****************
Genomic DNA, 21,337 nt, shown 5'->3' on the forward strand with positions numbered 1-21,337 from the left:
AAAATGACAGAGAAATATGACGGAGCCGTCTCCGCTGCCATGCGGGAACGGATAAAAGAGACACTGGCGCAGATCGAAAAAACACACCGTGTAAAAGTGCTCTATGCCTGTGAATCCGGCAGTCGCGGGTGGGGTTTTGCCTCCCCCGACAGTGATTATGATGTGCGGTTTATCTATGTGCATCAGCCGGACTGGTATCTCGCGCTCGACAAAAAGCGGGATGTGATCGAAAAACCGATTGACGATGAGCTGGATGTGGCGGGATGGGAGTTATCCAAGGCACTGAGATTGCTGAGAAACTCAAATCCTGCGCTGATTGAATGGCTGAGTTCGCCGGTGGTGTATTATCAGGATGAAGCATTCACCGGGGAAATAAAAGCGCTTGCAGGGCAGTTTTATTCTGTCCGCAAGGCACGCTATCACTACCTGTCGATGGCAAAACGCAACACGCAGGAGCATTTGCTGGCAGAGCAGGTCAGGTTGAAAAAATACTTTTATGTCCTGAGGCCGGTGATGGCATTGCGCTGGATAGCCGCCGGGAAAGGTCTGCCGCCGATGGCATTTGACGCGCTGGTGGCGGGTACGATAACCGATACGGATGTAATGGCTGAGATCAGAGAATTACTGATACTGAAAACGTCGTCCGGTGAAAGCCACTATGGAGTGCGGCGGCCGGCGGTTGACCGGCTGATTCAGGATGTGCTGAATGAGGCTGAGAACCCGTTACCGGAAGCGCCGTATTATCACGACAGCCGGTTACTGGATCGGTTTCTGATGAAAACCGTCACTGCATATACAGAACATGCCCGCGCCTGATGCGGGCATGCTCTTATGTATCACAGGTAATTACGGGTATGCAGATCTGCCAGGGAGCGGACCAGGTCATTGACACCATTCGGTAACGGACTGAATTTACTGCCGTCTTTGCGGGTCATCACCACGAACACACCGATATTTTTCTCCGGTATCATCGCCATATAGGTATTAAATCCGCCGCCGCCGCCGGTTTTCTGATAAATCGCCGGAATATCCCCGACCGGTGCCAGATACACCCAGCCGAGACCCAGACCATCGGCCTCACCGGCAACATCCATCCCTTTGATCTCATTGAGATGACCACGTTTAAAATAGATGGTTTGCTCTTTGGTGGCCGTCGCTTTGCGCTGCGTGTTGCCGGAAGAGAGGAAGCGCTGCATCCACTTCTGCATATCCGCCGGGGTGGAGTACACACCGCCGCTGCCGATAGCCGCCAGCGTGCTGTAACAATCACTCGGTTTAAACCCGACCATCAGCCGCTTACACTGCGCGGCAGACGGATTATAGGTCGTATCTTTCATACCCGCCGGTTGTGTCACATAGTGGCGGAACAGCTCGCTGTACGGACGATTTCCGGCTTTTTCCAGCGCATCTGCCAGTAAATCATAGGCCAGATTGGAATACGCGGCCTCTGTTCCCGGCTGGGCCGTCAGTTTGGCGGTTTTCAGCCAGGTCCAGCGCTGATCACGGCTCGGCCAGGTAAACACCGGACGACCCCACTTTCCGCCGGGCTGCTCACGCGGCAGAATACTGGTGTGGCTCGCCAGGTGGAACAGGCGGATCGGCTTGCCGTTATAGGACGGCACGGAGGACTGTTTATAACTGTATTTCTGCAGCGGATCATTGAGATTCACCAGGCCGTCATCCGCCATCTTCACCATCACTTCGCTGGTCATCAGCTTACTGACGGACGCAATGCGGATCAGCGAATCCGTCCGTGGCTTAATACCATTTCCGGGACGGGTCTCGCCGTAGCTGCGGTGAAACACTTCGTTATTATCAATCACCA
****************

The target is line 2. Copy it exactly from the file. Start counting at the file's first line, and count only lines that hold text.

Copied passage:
AAAATGACAGAGAAATATGACGGAGCCGTCTCCGCTGCCATGCGGGAACGGATAAAAGAGACACTGGCGCAGATCGAAAAAACACACCGTGTAAAAGTGCTCTATGCCTGTGAATCCGGCAGTCGCGGGTGGGGTTTTGCCTCCCCCGACAGTGATTATGATGTGCGGTTTATCTATGTGCATCAGCCGGACTGGTATCTCGCGCTCGACAAAAAGCGGGATGTGATCGAAAAACCGATTGACGATGAGCTGGATGTGGCGGGATGGGAGTTATCCAAGGCACTGAGATTGCTGAGAAACTCAAATCCTGCGCTGATTGAATGGCTGAGTTCGCCGGTGGTGTATTATCAGGATGAAGCATTCACCGGGGAAATAAAAGCGCTTGCAGGGCAGTTTTATTCTGTCCGCAAGGCACGCTATCACTACCTGTCGATGGCAAAACGCAACACGCAGGAGCATTTGCTGGCAGAGCAGGTCAGGTTGAAAAAATACTTTTATGTCCTGAGGCCGGTGATGGCATTGCGCTGGATAGCCGCCGGGAAAGGTCTGCCGCCGATGGCATTTGACGCGCTGGTGGCGGGTACGATAACCGATACGGATGTAATGGCTGAGATCAGAGAATTACTGATACTGAAAACGTCGTCCGGTGAAAGCCACTATGGAGTGCGGCGGCCGGCGGTTGACCGGCTGATTCAGGATGTGCTGAATGAGGCTGAGAACCCGTTACCGGAAGCGCCGTATTATCACGACAGCCGGTTACTGGATCGGTTTCTGATGAAAACCGTCACTGCATATACAGAACATGCCCGCGCCTGATGCGGGCATGCTCTTATGTATCACAGGTAATTACGGGTATGCAGATCTGCCAGGGAGCGGACCAGGTCATTGACACCATTCGGTAACGGACTGAATTTACTGCCGTCTTTGCGGGTCATCACCACGAACACACCGATATTTTTCTCCGGTATCATCGCCATATAGGTATTAAATCCGCCGCCGCCGCCGGTTTTCTGATAAATCGCCGGAATATCCCCGACCGGTGCCAGATACACCCAGCCGAGACCCAGACCATCGGCCTCACCGGCAACATCCATCCCTTTGATCTCATTGAGATGACCACGTTTAAAATAGATGGTTTGCTCTTTGGTGGCCGTCGCTTTGCGCTGCGTGTTGCCGGAAGAGAGGAAGCGCTGCATCCACTTCTGCATATCCGCCGGGGTGGAGTACACACCGCCGCTGCCGATAGCCGCCAGCGTGCTGTAACAATCACTCGGTTTAAACCCGACCATCAGCCGCTTACACTGCGCGGCAGACGGATTATAGGTCGTATCTTTCATACCCGCCGGTTGTGTCACATAGTGGCGGAACAGCTCGCTGTACGGACGATTTCCGGCTTTTTCCAGCGCATCTGCCAGTAAATCATAGGCCAGATTGGAATACGCGGCCTCTGTTCCCGGCTGGGCCGTCAGTTTGGCGGTTTTCAGCCAGGTCCAGCGCTGATCACGGCTCGGCCAGGTAAACACCGGACGACCCCACTTTCCGCCGGGCTGCTCACGCGGCAGAATACTGGTGTGGCTCGCCAGGTGGAACAGGCGGATCGGCTTGCCGTTATAGGACGGCACGGAGGACTGTTTATAACTGTATTTCTGCAGCGGATCATTGAGATTCACCAGGCCGTCATCCGCCATCTTCACCATCACTTCGCTGGTCATCAGCTTACTGACGGACGCAATGCGGATCAGCGAATCCGTCCGTGGCTTAATACCATTTCCGGGACGGGTCTCGCCGTAGCTGCGGTGAAACACTTCGTTATTATCAATCACCA